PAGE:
An alliance of Indigenous, landholder and conservation organisations has called on state and federal governments to stop the killing of Dingoes on public lands. The call follows the release of a new national study on the genetics of wild canids in Australia by University of New South Wales researchers.   

The study led by Dr. Kylie Cairns analysed the DNA of 306 so called ‘Wild Dogs’ killed from across the country and found that none had pure domestic dog ancestry. The significant majority, 70% were pure Dingo ancestry, 15% had more than 93% Dingo ancestry, and the remaining 15% were 55-93% Dingo ancestry.   

This study confirms recent earlier assessments that so called ‘Wild Dogs’ – domestic dog breeds gone feral, living wild and breeding in the bush – are probably non-existent, and that overwhelmingly wild canids in the Australian bush are pure Dingoes, or animals which have mostly Dingo ancestry.  

Melinda Browning, Australian Dingo Foundation said:“This latest research begs the question as to why indiscriminate broadscale poisoning, trapping and shooting of remnant populations of dingoes is still legal. This wholesale killing of dingoes operates under the guise of ‘wild dog control’ and is driven by Australian Wool Innovation, Meat & Livestock Australia, and state agriculture departments. Unlike cats, domestic dogs have lost their instincts to survive and breed in the wild, so the current war on ‘Wild Dogs’ is actually a war on Dingoes. This needs to stop for the Dingoes’ sake and for threatened native species that rely on the protection of Dingoes from introduced predators (foxes and feral cats) for their very survival.  

Sonya Takau, Dingo Culture said: “Indigenous peoples are deeply concerned about the ongoing killing of Dingoes, which are deeply connected culturally to our lives. We want this indiscriminate killing to stop, most especially on public lands, on which in many cases we have been formally granted native title rights.”  

Dr. Louise Boronyak, Humane Society International Australia said: “Most appalling of all is that killing programs, including dropping of aerial baits, still occur in national parks. Large scale government programs to kill Dingoes occur on public land in Western Australia, South Australia, Victoria, New South Wales and Queensland. A staggering 579,000 poisoned baits were dropped aerially across multiple NSW national parks and nature reserves during 2020 and 2021, according to the NSW National Parks and Wildlife Service. The continued use of poison on public lands constitutes an animal welfare crisis and causes prolonged suffering of the animals that consume the baits. It is also ecologically reckless and lethal control on public lands should cease immediately. Non-lethal tools and practices as part of Predator Smart Farming protect both livestock and dingoes from harm.”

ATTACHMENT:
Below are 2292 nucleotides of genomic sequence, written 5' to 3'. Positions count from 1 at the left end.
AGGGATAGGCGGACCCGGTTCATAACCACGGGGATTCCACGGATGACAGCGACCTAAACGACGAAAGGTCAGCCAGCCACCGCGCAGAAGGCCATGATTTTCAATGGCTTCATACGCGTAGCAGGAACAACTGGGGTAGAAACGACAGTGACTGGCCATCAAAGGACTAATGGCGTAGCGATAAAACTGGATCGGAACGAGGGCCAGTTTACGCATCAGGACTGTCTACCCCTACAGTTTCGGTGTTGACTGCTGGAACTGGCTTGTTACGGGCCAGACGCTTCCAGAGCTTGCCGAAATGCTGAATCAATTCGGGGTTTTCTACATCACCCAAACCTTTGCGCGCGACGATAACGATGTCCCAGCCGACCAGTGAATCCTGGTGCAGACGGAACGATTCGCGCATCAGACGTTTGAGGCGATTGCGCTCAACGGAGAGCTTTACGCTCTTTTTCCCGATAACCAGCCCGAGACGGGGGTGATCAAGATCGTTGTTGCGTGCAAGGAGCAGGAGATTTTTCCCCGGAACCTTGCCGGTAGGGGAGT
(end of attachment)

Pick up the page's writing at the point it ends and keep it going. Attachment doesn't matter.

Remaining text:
Dr. Barry Traill, Landholders for Dingoes said: “There is increasing evidence that for cattle producers, there are higher business returns from keeping Dingoes on the farm- as they remove feral herbivores and help control numbers of large kangaroos. Sheep and domestic goats are more vulnerable to predation by Dingoes but killing them on often distant public lands is not justified. More research, funding and support needs to be made available for non-lethal methods of protection such as guardian animals, non-lethal deterrents and wildlife friendly but predator proof fencing.”  

The combined organisations in the National Dingo Alliance are calling for governments and land managers of all types to fundamentally reconsider their management of Dingoes. As a foundation the Alliance is calling for the immediate cessation of the mass killing of Dingoes on public lands. 

For media comment: Mel Browning on 0414 322 443 or Dr. Louise Boronyak on 0490 372 122 


A Summary of the most recent research by University of New South Wales 

About the National Dingo Alliance: The members of the National Dingo Alliance have diverse interests in Dingo protection and management. Indigenous culture (Dingo Culture), graziers (Landholders for Dingoes), conservation and animal welfare organisations (Humane Society International Australia & Australian Dingo Foundation) have recently formed the alliance. The alliance strongly advocates for the cessation of killing of Dingoes on public lands. 

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